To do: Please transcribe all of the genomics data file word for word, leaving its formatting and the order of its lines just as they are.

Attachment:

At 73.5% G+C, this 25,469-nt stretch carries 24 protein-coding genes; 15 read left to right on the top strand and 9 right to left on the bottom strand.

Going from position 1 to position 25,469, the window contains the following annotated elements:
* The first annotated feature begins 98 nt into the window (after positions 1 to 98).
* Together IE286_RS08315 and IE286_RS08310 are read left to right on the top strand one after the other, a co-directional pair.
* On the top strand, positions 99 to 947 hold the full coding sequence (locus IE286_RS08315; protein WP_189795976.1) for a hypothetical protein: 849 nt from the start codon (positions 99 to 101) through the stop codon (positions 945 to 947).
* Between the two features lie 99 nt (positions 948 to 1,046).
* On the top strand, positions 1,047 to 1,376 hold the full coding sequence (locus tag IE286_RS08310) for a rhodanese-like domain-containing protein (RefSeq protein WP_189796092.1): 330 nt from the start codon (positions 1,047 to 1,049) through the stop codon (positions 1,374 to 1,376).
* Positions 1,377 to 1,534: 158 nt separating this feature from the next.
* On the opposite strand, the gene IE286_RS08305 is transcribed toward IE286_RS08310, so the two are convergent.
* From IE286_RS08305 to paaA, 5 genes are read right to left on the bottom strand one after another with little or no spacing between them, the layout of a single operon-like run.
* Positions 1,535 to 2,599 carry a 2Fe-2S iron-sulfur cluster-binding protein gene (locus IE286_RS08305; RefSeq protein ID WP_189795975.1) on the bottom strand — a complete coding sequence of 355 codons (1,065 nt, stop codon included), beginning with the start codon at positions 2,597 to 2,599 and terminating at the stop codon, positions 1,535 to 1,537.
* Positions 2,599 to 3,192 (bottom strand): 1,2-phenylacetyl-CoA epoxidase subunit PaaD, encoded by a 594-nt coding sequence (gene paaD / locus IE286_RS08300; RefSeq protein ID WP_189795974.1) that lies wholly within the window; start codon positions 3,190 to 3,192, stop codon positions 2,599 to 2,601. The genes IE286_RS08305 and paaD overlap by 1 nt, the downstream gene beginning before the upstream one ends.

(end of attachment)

At 73.5% G+C, this 25,469-nt stretch carries 24 protein-coding genes; 15 read left to right on the top strand and 9 right to left on the bottom strand.

Going from position 1 to position 25,469, the window contains the following annotated elements:
* The first annotated feature begins 98 nt into the window (after positions 1 to 98).
* Together IE286_RS08315 and IE286_RS08310 are read left to right on the top strand one after the other, a co-directional pair.
* On the top strand, positions 99 to 947 hold the full coding sequence (locus IE286_RS08315; protein WP_189795976.1) for a hypothetical protein: 849 nt from the start codon (positions 99 to 101) through the stop codon (positions 945 to 947).
* Between the two features lie 99 nt (positions 948 to 1,046).
* On the top strand, positions 1,047 to 1,376 hold the full coding sequence (locus tag IE286_RS08310) for a rhodanese-like domain-containing protein (RefSeq protein WP_189796092.1): 330 nt from the start codon (positions 1,047 to 1,049) through the stop codon (positions 1,374 to 1,376).
* Positions 1,377 to 1,534: 158 nt separating this feature from the next.
* On the opposite strand, the gene IE286_RS08305 is transcribed toward IE286_RS08310, so the two are convergent.
* From IE286_RS08305 to paaA, 5 genes are read right to left on the bottom strand one after another with little or no spacing between them, the layout of a single operon-like run.
* Positions 1,535 to 2,599 carry a 2Fe-2S iron-sulfur cluster-binding protein gene (locus IE286_RS08305; RefSeq protein ID WP_189795975.1) on the bottom strand — a complete coding sequence of 355 codons (1,065 nt, stop codon included), beginning with the start codon at positions 2,597 to 2,599 and terminating at the stop codon, positions 1,535 to 1,537.
* Positions 2,599 to 3,192 (bottom strand): 1,2-phenylacetyl-CoA epoxidase subunit PaaD, encoded by a 594-nt coding sequence (gene paaD / locus IE286_RS08300; RefSeq protein ID WP_189795974.1) that lies wholly within the window; start codon positions 3,190 to 3,192, stop codon positions 2,599 to 2,601. The genes IE286_RS08305 and paaD overlap by 1 nt, the downstream gene beginning before the upstream one ends.